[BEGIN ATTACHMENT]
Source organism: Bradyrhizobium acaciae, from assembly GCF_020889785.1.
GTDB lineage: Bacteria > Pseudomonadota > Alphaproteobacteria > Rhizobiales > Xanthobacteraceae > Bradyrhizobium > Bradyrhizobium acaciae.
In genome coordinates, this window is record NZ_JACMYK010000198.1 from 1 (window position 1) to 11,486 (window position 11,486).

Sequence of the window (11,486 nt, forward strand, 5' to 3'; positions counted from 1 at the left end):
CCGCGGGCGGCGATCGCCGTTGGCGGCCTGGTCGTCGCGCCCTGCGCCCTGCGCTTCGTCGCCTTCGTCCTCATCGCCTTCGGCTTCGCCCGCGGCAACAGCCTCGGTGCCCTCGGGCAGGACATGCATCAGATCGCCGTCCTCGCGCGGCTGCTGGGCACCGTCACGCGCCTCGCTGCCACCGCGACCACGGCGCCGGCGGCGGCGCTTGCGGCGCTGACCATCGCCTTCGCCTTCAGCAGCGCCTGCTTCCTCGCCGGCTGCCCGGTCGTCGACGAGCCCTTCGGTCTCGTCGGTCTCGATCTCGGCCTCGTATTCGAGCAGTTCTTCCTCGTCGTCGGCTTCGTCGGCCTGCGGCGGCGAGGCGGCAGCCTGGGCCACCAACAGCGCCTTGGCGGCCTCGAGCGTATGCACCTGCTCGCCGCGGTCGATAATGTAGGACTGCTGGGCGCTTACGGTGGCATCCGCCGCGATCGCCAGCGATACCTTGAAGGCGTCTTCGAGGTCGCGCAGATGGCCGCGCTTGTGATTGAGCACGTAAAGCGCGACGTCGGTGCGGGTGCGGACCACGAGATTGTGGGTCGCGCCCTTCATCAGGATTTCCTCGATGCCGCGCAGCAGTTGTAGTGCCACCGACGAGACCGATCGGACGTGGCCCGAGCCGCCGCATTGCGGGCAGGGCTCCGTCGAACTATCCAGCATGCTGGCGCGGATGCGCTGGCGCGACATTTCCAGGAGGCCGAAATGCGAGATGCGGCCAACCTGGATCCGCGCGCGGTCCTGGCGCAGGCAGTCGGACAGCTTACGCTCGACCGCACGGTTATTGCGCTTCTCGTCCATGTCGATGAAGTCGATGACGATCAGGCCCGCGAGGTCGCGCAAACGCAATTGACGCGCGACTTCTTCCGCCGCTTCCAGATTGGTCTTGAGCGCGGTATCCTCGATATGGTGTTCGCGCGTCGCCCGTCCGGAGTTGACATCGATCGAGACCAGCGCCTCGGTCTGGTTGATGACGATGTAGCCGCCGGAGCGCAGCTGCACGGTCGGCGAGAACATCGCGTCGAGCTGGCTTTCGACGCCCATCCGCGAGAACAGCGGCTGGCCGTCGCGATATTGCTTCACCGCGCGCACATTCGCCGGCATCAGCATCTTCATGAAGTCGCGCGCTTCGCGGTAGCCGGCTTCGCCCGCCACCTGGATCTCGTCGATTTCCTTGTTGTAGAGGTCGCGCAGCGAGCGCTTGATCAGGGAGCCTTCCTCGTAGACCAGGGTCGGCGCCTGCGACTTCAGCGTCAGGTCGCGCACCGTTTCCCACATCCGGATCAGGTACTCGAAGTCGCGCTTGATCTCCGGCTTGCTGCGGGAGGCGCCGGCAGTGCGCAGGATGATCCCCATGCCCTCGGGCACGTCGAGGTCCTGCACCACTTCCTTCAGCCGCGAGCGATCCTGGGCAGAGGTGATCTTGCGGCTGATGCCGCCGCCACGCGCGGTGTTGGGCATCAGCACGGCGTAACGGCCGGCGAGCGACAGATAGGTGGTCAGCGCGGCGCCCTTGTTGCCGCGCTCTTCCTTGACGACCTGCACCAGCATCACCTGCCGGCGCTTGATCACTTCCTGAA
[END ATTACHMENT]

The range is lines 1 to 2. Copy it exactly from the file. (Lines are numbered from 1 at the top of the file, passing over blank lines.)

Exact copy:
Source organism: Bradyrhizobium acaciae, from assembly GCF_020889785.1.
GTDB lineage: Bacteria > Pseudomonadota > Alphaproteobacteria > Rhizobiales > Xanthobacteraceae > Bradyrhizobium > Bradyrhizobium acaciae.